|This bird needs no introduction...|
I awoke shortly before 2am on Friday morning, got picked up at 2.15, and we subsequently began the journey northwards, ensuring that we were on site for first light.
We arrived at Easington at 6.40am, and although I expected quite a few birders to be on site already, it was a bit of a surprise to find around 400 people lurking around the bushes on Vicar's Lane in the pre-dawn murkiness. At about 7.15, the call went out that the bird was visible (it was still dark), and the excessive stampede of tick-hungry twitchers ploughed forth. A few seconds later and I was watching it perched on the skip, until it flew into the skip, then went on to the ground to feed. Surprisingly, the bird seemed pretty unfazed to all of the madness, pushing and running going on and continued to perform in the half-light. I was extraordinarily happy that it had stayed the night!
Spurn Bird Observatory volunteers did a very good job of efficiently organising the twitch and directed all twitchers into an ever-increasing queue. A few hundred birders were in the queue at any one time, and queuing time was about 20 minutes coupled with a few minutes of viewing the bird. The accentor was constantly on show, sometimes feeding with Dunnocks, so everyone who had queued was able to get good views of it. If visiting Spurn, please follow on-site directions from volunteers and parking instructions, which can be found here as well as recent sightings: www.spurnbirdobservatory.co.uk/sightings/.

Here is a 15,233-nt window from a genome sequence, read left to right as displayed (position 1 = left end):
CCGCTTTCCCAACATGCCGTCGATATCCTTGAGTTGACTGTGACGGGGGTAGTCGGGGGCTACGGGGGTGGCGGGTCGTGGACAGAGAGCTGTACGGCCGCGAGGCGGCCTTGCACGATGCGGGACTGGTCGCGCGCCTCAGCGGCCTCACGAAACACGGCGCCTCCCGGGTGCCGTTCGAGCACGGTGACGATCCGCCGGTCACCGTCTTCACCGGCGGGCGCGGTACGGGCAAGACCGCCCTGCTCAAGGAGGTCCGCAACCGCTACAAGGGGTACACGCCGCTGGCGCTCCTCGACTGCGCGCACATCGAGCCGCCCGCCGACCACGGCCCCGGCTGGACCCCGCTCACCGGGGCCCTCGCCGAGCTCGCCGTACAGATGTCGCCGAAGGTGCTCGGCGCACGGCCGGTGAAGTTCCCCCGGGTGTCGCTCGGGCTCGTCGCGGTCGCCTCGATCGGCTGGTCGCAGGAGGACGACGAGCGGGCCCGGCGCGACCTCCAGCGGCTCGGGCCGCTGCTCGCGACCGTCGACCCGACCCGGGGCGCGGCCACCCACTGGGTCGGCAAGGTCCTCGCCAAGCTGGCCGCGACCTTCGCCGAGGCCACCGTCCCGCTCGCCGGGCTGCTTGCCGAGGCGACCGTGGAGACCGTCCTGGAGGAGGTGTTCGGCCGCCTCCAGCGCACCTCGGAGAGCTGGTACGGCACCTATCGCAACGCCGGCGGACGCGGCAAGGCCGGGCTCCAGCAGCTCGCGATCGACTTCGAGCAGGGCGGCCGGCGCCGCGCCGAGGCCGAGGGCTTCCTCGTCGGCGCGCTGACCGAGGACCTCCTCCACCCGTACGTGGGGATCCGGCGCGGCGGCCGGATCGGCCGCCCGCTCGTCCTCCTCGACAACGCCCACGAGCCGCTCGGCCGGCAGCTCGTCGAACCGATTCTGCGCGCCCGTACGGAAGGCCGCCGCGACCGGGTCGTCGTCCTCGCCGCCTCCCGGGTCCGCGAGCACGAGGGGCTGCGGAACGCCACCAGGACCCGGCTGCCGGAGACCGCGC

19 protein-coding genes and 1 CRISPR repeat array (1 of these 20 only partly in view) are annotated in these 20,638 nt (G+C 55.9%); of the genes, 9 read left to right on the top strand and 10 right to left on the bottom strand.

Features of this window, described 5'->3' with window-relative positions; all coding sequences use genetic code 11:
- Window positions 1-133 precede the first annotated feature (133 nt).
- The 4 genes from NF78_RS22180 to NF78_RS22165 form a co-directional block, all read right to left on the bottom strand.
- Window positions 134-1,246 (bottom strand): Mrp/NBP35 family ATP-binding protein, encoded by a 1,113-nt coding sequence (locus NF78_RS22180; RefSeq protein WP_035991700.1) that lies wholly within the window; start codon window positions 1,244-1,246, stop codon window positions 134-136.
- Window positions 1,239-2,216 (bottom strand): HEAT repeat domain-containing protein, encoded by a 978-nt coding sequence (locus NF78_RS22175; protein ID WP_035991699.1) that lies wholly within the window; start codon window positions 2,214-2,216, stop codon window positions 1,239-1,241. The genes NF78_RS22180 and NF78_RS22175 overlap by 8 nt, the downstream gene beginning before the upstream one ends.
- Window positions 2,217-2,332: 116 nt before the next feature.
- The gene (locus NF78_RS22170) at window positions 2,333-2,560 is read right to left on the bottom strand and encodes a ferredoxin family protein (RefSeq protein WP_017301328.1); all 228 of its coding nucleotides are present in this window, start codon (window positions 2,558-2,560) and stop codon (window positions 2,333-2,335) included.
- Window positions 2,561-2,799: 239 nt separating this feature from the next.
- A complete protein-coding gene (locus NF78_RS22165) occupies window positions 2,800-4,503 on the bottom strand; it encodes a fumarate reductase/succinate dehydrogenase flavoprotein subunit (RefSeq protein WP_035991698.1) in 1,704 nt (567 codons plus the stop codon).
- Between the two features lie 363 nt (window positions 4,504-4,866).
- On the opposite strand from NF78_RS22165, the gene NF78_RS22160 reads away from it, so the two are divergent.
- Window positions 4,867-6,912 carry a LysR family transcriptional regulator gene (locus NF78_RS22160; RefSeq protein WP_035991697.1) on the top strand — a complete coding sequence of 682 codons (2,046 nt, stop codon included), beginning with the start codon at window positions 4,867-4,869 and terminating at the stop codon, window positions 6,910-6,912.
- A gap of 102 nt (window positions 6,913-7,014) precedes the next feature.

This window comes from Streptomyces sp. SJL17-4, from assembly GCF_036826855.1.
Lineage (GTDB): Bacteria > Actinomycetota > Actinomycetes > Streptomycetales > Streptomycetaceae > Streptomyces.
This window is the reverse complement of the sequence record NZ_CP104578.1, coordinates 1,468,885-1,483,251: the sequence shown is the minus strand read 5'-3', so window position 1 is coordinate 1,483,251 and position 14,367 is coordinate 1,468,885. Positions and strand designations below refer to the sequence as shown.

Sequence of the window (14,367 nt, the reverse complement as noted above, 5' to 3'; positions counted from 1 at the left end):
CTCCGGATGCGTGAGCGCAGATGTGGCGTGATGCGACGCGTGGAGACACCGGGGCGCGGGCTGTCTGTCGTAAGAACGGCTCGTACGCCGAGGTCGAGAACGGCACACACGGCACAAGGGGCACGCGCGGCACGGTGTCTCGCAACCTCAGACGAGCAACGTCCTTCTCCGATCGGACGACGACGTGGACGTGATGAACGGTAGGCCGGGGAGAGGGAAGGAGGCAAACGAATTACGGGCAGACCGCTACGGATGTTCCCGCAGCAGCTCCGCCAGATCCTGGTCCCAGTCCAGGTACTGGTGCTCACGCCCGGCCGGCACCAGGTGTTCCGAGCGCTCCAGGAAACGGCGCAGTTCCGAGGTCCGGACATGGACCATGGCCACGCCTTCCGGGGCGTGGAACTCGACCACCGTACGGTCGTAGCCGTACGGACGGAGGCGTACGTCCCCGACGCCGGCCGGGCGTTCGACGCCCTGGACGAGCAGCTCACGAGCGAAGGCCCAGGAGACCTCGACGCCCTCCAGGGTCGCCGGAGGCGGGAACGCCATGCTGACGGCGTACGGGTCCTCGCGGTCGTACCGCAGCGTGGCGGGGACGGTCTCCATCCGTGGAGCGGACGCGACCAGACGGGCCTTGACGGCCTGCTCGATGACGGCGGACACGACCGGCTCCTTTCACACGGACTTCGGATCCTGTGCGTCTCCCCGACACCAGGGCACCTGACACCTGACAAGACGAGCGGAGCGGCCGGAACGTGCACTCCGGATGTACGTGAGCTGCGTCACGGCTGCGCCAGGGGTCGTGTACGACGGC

Siberian Accentor is a species which breeds predominantly across Russia and in parts of Mongolia and China, and winters in parts of China, North Korea, and South Korea. The past two weeks have seen an unprecedented influx of the species into northwestern Europe (excluding Russia) with apparently just over 50 individuals discovered in the past 13 days (04 October - 16 October 2016), with 12 new individuals discovered today (16 October) alone. As of today there has now been 4 British records of the species, with one found in Cleveland yesterday and another in Durham today. A map of sightings can be found here: www.google.com/maps/d/viewer?mid=1UutKHaVv9lKD-n4inPghjM0carw.
Siberian Accentors in the Western Palearctic this Autumn...
After about 9.30, the queue was fairly non-existent, and the accentor was still on show giving very close views in slightly better light. We moved on to Kilnsea, and on the way here I picked out a Woodcock flying past, seen from the car. We headed just past the Bluebell Cafe, where a confiding Shorelark was frivolously frolicking in the grass.
|Shorelark - my fourth this year|
We started walking back to Bluebell, when a second Woodcock flew past, and another birder informed us that an Olive-backed Pipit had been seen in the long grass near the Shorelark. Another quick sprint and I joined the crowd of birders looking for the OBP. Whilst waiting, a gaggle of White-fronted Geese flew over, calling.
|Migrating White-fronted Geese|
After about 15 minutes, the OBP was seen and took flight, calling once. I only had brief flight views but it was still good to see!
|Olive-backed Pipit - photography at its best|
|Migrant Fieldfares and Redwings|
After this, we went back to Vicar's Lane, Easington, to have another look at the Siberian Accentor. The crowds here had massively reduced and there was no queue. The accentor was still constantly on show, and performed amazingly.
Within a few minutes of arriving here, the accentor hopped even closer and spent a few minutes tossing leaves around, c. two metres in front of me.
|Not a good photo, but it's uncropped|
|Not a good photo, but it's unedited and uncropped just to show how close the bird was|
|A nice photo of a Dunnock|
Incredible views and quite possibly one of the best birds I've ever seen!
We left here at about 12:30 and began the journey home.
Spurn - it's a right place.